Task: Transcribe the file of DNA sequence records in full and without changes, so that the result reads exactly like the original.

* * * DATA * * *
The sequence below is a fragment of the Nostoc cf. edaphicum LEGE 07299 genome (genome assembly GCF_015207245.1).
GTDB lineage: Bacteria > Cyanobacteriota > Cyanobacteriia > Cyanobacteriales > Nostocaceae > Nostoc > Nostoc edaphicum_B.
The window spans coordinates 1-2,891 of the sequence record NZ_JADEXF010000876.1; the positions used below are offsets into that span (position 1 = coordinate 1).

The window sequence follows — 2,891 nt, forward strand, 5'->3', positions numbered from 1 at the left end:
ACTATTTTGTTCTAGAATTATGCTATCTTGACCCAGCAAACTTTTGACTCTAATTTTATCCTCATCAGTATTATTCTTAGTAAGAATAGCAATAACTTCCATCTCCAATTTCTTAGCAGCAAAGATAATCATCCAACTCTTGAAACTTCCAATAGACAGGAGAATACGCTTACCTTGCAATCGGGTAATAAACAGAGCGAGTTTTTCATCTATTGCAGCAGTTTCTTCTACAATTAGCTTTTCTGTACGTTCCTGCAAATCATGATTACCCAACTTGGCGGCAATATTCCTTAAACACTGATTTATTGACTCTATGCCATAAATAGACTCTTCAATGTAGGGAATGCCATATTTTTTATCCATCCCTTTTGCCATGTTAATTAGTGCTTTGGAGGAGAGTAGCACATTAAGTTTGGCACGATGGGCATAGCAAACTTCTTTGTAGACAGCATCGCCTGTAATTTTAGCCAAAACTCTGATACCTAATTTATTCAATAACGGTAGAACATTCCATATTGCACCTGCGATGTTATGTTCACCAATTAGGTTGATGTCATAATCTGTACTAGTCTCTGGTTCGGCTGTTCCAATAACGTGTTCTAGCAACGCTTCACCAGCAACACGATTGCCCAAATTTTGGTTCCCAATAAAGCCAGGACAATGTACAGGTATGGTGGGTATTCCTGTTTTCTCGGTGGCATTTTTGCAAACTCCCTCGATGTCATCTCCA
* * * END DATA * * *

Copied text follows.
The sequence below is a fragment of the Nostoc cf. edaphicum LEGE 07299 genome (genome assembly GCF_015207245.1).
GTDB lineage: Bacteria > Cyanobacteriota > Cyanobacteriia > Cyanobacteriales > Nostocaceae > Nostoc > Nostoc edaphicum_B.
The window spans coordinates 1-2,891 of the sequence record NZ_JADEXF010000876.1; the positions used below are offsets into that span (position 1 = coordinate 1).

The window sequence follows — 2,891 nt, forward strand, 5'->3', positions numbered from 1 at the left end:
ACTATTTTGTTCTAGAATTATGCTATCTTGACCCAGCAAACTTTTGACTCTAATTTTATCCTCATCAGTATTATTCTTAGTAAGAATAGCAATAACTTCCATCTCCAATTTCTTAGCAGCAAAGATAATCATCCAACTCTTGAAACTTCCAATAGACAGGAGAATACGCTTACCTTGCAATCGGGTAATAAACAGAGCGAGTTTTTCATCTATTGCAGCAGTTTCTTCTACAATTAGCTTTTCTGTACGTTCCTGCAAATCATGATTACCCAACTTGGCGGCAATATTCCTTAAACACTGATTTATTGACTCTATGCCATAAATAGACTCTTCAATGTAGGGAATGCCATATTTTTTATCCATCCCTTTTGCCATGTTAATTAGTGCTTTGGAGGAGAGTAGCACATTAAGTTTGGCACGATGGGCATAGCAAACTTCTTTGTAGACAGCATCGCCTGTAATTTTAGCCAAAACTCTGATACCTAATTTATTCAATAACGGTAGAACATTCCATATTGCACCTGCGATGTTATGTTCACCAATTAGGTTGATGTCATAATCTGTACTAGTCTCTGGTTCGGCTGTTCCAATAACGTGTTCTAGCAACGCTTCACCAGCAACACGATTGCCCAAATTTTGGTTCCCAATAAAGCCAGGACAATGTACAGGTATGGTGGGTATTCCTGTTTTCTCGGTGGCATTTTTGCAAACTCCCTCGATGTCATCTCCA